I don’t make a huge commercial out of that aspect of my talk; I simply shine a light on my writing. After my message, I sell books at an artfully decorated table at the back of the room. If the crowd is large, I pre-arrange for someone to help me sell books, giving them a signed copy of a book as a thank-you gift.

I keep professional-looking brochures about my speaking and writing career on the table with the books, as well as freebies—colorful pens with my website address, a sample chapter from my first book in pamphlet form, and candy—so people will feel valued, and have a way to contact me later.

These speaking gigs have led to TV interviews, additional speaking gigs, and increased book sales.

—Jeanette E. Levellie has published hundreds of humor/inspirational columns, articles, greeting cards, and poems. She is the author of three books, Two Scoops of Grace with Chuckles on Top, The Heart of Humor, and Shock the Clock: Time Management for Writers and Other Creative Types. www.jeanettelevellie.com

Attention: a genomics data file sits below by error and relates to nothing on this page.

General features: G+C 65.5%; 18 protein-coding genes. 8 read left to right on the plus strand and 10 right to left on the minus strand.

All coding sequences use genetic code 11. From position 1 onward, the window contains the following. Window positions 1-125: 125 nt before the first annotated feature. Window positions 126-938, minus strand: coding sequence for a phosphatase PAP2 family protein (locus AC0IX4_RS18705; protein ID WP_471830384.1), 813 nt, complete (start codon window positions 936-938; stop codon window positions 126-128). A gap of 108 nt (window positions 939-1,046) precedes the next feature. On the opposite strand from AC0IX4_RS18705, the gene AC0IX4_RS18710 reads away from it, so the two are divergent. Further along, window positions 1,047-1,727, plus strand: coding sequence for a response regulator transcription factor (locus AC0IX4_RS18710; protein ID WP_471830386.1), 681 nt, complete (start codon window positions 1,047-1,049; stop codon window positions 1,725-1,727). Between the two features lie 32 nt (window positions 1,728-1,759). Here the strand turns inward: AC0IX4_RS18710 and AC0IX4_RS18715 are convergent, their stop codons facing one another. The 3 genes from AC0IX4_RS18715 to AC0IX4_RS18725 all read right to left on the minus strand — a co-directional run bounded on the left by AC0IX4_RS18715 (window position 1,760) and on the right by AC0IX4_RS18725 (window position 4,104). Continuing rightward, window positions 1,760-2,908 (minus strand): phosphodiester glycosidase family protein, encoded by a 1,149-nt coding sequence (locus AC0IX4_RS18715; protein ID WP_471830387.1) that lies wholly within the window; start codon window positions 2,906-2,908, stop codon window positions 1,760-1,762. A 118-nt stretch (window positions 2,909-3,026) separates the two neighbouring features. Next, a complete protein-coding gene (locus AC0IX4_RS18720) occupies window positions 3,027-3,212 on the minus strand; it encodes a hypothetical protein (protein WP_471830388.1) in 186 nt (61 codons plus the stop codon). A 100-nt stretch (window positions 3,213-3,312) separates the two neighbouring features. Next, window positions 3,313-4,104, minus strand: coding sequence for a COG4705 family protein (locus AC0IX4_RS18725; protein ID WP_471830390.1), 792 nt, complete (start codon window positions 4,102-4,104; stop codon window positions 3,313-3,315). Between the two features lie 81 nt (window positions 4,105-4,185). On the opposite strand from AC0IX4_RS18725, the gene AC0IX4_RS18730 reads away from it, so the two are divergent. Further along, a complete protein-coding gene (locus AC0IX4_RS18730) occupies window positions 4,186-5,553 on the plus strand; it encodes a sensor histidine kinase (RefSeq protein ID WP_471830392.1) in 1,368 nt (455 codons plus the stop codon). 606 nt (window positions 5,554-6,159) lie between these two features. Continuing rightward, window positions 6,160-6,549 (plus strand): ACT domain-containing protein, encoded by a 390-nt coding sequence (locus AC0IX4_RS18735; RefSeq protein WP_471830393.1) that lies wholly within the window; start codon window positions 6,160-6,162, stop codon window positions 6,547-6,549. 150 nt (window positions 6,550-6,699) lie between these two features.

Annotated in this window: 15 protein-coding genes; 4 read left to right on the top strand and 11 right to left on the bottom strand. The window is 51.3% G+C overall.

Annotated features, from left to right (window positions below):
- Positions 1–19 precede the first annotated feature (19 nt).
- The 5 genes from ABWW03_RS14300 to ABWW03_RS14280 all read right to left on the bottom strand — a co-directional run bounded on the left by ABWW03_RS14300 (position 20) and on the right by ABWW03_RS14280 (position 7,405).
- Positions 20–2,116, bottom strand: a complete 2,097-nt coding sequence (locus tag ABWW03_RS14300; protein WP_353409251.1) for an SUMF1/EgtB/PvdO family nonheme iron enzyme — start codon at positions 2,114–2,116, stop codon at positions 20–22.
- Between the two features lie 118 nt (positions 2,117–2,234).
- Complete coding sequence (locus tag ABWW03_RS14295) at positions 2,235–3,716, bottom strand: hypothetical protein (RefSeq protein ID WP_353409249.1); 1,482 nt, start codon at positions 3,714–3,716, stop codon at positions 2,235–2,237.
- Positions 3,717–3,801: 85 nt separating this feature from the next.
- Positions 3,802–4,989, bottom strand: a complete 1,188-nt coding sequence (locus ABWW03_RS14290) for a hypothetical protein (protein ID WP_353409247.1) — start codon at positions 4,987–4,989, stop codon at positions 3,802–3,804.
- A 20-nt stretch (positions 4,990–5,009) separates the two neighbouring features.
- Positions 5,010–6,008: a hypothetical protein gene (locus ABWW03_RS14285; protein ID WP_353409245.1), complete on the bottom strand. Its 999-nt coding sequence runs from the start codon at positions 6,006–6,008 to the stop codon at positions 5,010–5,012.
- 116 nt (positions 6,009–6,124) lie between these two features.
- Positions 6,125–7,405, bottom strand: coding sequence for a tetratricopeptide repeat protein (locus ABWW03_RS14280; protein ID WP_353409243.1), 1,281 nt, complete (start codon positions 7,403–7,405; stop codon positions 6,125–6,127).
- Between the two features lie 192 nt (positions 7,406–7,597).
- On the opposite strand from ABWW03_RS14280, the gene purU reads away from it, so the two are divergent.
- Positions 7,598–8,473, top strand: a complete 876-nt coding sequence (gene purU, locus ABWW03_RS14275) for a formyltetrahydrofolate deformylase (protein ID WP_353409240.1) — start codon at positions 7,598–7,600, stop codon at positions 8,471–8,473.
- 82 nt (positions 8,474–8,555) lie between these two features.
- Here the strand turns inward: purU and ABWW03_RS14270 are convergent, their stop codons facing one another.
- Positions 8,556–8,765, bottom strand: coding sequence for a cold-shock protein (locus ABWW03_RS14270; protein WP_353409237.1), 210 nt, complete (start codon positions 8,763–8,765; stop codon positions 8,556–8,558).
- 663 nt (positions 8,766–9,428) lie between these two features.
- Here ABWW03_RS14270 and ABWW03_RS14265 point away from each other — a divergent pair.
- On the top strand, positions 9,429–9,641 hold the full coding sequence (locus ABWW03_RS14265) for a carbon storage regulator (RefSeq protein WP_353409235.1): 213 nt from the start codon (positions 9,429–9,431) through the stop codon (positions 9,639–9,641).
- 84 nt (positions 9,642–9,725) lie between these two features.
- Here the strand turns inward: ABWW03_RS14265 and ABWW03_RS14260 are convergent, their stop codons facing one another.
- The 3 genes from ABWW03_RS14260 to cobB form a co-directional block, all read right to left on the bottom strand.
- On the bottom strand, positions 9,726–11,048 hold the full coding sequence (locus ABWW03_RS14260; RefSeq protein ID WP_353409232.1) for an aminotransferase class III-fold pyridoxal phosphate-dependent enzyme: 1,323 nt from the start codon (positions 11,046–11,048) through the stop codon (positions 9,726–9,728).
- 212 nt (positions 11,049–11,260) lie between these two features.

18 comments:

  1. It makes sense to me. You speak well before an audience and that helps those in attendance relate to you. I think it is natural for them to want more insights--hence giving your books a try.

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    1. Thanks for saying I make sense, Slamdunk! That'a a high compliment for a writer/speaker!